, however, that if Donald Trump had not been elected this book’s arguments would not have been very different. Empirically, the screening of 9/11 and the War on Terror, followed by Barack Obama’s popular-culture mastery and, arguably, popular-culture presidency, have been remarkable. They are also, of course, the continuation of processes established in the second half of the twentieth century. Yet fictional television’s second golden age at the start of the twenty-first century has taken the relationship of Americanpolitics and the small screen to unprecedented heights
contrast screen portrayals of Americanpolitics and politicians, especially the American president, which often tend to the extremes of human nature. On the one hand, films such as Clear and Present Danger and Absolute Power , as well as television’s House of Cards , reflect a ‘Watergate sensibility’ of the president as corrupt crook, motivated by personal gain and desire. 4 On the other hand, films such as Independence Day and Air Force One , like television’s The West Wing , present a much more hopeful and/or heroic vision of the president. 5 The contrast
recent popular-culture penchant relates to IR and US world politics. Next, the chapter analyses the discursive intervention of The Walking Dead , connecting the show’s storylines with contemporary developments in Americanpolitics as well as more timeless issues of political theory. To do so, the chapter considers, third, the role of violence in understandings of humanity and human-ness and, fourth, what it is that is at stake in struggles to contest these definitions.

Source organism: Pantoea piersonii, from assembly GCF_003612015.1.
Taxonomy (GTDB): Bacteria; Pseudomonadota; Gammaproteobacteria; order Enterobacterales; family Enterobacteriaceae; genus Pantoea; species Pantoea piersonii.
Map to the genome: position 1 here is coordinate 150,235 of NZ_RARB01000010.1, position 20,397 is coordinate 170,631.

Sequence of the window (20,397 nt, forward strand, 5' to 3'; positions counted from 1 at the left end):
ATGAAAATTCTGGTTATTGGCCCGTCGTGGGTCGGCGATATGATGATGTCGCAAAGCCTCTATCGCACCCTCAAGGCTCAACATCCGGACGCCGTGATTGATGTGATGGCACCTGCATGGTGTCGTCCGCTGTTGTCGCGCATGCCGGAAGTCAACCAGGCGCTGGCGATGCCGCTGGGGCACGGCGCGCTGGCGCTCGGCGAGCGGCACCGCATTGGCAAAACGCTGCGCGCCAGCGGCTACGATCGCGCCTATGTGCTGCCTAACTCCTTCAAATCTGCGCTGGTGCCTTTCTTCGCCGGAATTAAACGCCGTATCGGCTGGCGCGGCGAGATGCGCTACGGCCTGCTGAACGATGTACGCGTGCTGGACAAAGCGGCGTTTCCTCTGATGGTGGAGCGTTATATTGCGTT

The rise of the zombies
The Walking Dead is the latest and most prolonged televisual engagement
. It is hard to overstate the significance of this symbolic fact as a landmark in Americanpolitical history and indicator of social progress.
As Obama began to conduct his final international tours, it was clear that many allies would miss him. In Canada, the parliament rose as one to applaud the outgoing president, chanting in unison, ‘four more years’. Many of Obama’s principal foreign-policy achievements came late in his term, as a president attuned to the longue durée and sensitive to the patience necessary for gradual and grinding change to be achieved
America around the narrative framing of e pluribus unum . Her project, ‘I am an American’, highlights those who fall through the gaps of the Americanpolitical, economic, and social system, despite the dominance of narratives suggesting an equality of opportunity as part of the American Dream.
Like identity, facts cannot ‘speak for themselves’ and must be framed in order to make sense and to mean particular things. Drawing on Cultural and Media Studies, Michael Barnett has developed the notion of framing for researching world politics. Here, again, we see a shared
president to use America’s military might because, ultimately, ‘It’s what our fathers taught us’? 6 These shows make powerful, resonant, and consequential discursive interventions into policy debates, as is demonstrated by the fact it was to these shows that these three giants of Americanpolitics turned in explaining their lives and the challenges facing the US and its government. This chapter traces the interventions and impact of Homeland, 24 , and The West Wing on America’s world politics, with a particular focus on how Americans think and feel about counter